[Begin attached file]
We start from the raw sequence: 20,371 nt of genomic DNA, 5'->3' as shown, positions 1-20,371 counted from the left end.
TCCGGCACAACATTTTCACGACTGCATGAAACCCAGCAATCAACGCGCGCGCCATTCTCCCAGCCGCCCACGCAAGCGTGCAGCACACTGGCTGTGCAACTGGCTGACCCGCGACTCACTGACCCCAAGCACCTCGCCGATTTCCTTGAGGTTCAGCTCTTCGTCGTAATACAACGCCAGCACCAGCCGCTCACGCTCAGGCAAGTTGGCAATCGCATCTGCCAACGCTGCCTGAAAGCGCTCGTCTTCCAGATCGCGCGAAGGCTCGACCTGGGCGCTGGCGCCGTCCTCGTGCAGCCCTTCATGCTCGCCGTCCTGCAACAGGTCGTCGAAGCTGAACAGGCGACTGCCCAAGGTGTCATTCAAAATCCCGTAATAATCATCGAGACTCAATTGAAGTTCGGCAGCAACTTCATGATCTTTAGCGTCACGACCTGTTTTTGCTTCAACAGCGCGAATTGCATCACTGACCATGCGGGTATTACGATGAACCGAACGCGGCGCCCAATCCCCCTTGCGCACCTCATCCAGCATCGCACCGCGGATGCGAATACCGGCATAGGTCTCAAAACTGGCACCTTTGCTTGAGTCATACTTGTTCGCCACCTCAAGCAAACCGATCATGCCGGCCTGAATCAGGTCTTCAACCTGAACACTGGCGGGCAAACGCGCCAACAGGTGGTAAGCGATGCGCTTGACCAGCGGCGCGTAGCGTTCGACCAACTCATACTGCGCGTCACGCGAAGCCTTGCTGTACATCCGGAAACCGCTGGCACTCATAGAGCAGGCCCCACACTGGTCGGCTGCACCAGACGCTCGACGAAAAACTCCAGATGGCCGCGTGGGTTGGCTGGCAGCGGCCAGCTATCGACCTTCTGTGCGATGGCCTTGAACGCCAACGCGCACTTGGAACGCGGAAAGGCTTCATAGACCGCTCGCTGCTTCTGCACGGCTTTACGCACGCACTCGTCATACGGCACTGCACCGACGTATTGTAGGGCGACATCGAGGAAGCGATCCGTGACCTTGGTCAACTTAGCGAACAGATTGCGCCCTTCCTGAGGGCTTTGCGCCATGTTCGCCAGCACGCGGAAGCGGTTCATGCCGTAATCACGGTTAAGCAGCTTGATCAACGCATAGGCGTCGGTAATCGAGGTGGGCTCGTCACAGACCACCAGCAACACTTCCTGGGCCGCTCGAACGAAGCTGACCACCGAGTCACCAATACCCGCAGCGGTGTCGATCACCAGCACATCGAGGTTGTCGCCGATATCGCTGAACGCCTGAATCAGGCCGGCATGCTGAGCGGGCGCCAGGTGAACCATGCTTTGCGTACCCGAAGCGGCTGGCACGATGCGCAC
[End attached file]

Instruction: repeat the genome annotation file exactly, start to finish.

We start from the raw sequence: 20,371 nt of genomic DNA, 5'->3' as shown, positions 1-20,371 counted from the left end.
TCCGGCACAACATTTTCACGACTGCATGAAACCCAGCAATCAACGCGCGCGCCATTCTCCCAGCCGCCCACGCAAGCGTGCAGCACACTGGCTGTGCAACTGGCTGACCCGCGACTCACTGACCCCAAGCACCTCGCCGATTTCCTTGAGGTTCAGCTCTTCGTCGTAATACAACGCCAGCACCAGCCGCTCACGCTCAGGCAAGTTGGCAATCGCATCTGCCAACGCTGCCTGAAAGCGCTCGTCTTCCAGATCGCGCGAAGGCTCGACCTGGGCGCTGGCGCCGTCCTCGTGCAGCCCTTCATGCTCGCCGTCCTGCAACAGGTCGTCGAAGCTGAACAGGCGACTGCCCAAGGTGTCATTCAAAATCCCGTAATAATCATCGAGACTCAATTGAAGTTCGGCAGCAACTTCATGATCTTTAGCGTCACGACCTGTTTTTGCTTCAACAGCGCGAATTGCATCACTGACCATGCGGGTATTACGATGAACCGAACGCGGCGCCCAATCCCCCTTGCGCACCTCATCCAGCATCGCACCGCGGATGCGAATACCGGCATAGGTCTCAAAACTGGCACCTTTGCTTGAGTCATACTTGTTCGCCACCTCAAGCAAACCGATCATGCCGGCCTGAATCAGGTCTTCAACCTGAACACTGGCGGGCAAACGCGCCAACAGGTGGTAAGCGATGCGCTTGACCAGCGGCGCGTAGCGTTCGACCAACTCATACTGCGCGTCACGCGAAGCCTTGCTGTACATCCGGAAACCGCTGGCACTCATAGAGCAGGCCCCACACTGGTCGGCTGCACCAGACGCTCGACGAAAAACTCCAGATGGCCGCGTGGGTTGGCTGGCAGCGGCCAGCTATCGACCTTCTGTGCGATGGCCTTGAACGCCAACGCGCACTTGGAACGCGGAAAGGCTTCATAGACCGCTCGCTGCTTCTGCACGGCTTTACGCACGCACTCGTCATACGGCACTGCACCGACGTATTGTAGGGCGACATCGAGGAAGCGATCCGTGACCTTGGTCAACTTAGCGAACAGATTGCGCCCTTCCTGAGGGCTTTGCGCCATGTTCGCCAGCACGCGGAAGCGGTTCATGCCGTAATCACGGTTAAGCAGCTTGATCAACGCATAGGCGTCGGTAATCGAGGTGGGCTCGTCACAGACCACCAGCAACACTTCCTGGGCCGCTCGAACGAAGCTGACCACCGAGTCACCAATACCCGCAGCGGTGTCGATCACCAGCACATCGAGGTTGTCGCCGATATCGCTGAACGCCTGAATCAGGCCGGCATGCTGAGCGGGCGCCAGGTGAACCATGCTTTGCGTACCCGAAGCGGCTGGCACGATGCGCAC